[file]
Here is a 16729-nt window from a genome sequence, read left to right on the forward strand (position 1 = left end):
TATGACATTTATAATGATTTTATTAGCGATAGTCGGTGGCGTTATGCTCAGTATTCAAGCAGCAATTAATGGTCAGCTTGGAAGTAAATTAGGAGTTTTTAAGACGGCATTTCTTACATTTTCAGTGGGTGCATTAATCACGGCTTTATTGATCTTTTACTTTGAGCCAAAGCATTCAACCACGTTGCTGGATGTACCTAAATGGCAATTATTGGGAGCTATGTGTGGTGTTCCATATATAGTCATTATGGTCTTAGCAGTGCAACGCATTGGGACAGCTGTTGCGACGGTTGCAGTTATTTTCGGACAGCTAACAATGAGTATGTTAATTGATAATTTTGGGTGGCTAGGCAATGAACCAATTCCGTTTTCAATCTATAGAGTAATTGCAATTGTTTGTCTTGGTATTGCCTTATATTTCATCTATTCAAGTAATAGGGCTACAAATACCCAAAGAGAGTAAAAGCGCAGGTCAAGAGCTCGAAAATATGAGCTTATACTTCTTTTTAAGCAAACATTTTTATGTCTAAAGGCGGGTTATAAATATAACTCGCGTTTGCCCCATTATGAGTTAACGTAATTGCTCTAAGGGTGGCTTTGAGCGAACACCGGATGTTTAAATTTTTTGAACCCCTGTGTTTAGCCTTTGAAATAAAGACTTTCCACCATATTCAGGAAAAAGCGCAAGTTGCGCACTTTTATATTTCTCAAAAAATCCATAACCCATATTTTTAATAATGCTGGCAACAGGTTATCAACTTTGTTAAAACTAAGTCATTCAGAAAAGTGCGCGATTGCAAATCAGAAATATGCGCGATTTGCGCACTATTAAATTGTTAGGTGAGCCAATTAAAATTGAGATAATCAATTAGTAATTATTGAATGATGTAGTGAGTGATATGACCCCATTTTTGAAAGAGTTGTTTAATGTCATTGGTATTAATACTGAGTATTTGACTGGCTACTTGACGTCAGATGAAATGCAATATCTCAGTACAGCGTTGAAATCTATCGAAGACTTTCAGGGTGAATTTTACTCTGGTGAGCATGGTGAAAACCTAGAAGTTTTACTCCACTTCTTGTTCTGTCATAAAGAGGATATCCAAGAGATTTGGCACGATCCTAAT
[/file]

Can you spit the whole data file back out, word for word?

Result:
Here is a 16729-nt window from a genome sequence, read left to right on the forward strand (position 1 = left end):
TATGACATTTATAATGATTTTATTAGCGATAGTCGGTGGCGTTATGCTCAGTATTCAAGCAGCAATTAATGGTCAGCTTGGAAGTAAATTAGGAGTTTTTAAGACGGCATTTCTTACATTTTCAGTGGGTGCATTAATCACGGCTTTATTGATCTTTTACTTTGAGCCAAAGCATTCAACCACGTTGCTGGATGTACCTAAATGGCAATTATTGGGAGCTATGTGTGGTGTTCCATATATAGTCATTATGGTCTTAGCAGTGCAACGCATTGGGACAGCTGTTGCGACGGTTGCAGTTATTTTCGGACAGCTAACAATGAGTATGTTAATTGATAATTTTGGGTGGCTAGGCAATGAACCAATTCCGTTTTCAATCTATAGAGTAATTGCAATTGTTTGTCTTGGTATTGCCTTATATTTCATCTATTCAAGTAATAGGGCTACAAATACCCAAAGAGAGTAAAAGCGCAGGTCAAGAGCTCGAAAATATGAGCTTATACTTCTTTTTAAGCAAACATTTTTATGTCTAAAGGCGGGTTATAAATATAACTCGCGTTTGCCCCATTATGAGTTAACGTAATTGCTCTAAGGGTGGCTTTGAGCGAACACCGGATGTTTAAATTTTTTGAACCCCTGTGTTTAGCCTTTGAAATAAAGACTTTCCACCATATTCAGGAAAAAGCGCAAGTTGCGCACTTTTATATTTCTCAAAAAATCCATAACCCATATTTTTAATAATGCTGGCAACAGGTTATCAACTTTGTTAAAACTAAGTCATTCAGAAAAGTGCGCGATTGCAAATCAGAAATATGCGCGATTTGCGCACTATTAAATTGTTAGGTGAGCCAATTAAAATTGAGATAATCAATTAGTAATTATTGAATGATGTAGTGAGTGATATGACCCCATTTTTGAAAGAGTTGTTTAATGTCATTGGTATTAATACTGAGTATTTGACTGGCTACTTGACGTCAGATGAAATGCAATATCTCAGTACAGCGTTGAAATCTATCGAAGACTTTCAGGGTGAATTTTACTCTGGTGAGCATGGTGAAAACCTAGAAGTTTTACTCCACTTCTTGTTCTGTCATAAAGAGGATATCCAAGAGATTTGGCACGATCCTAAT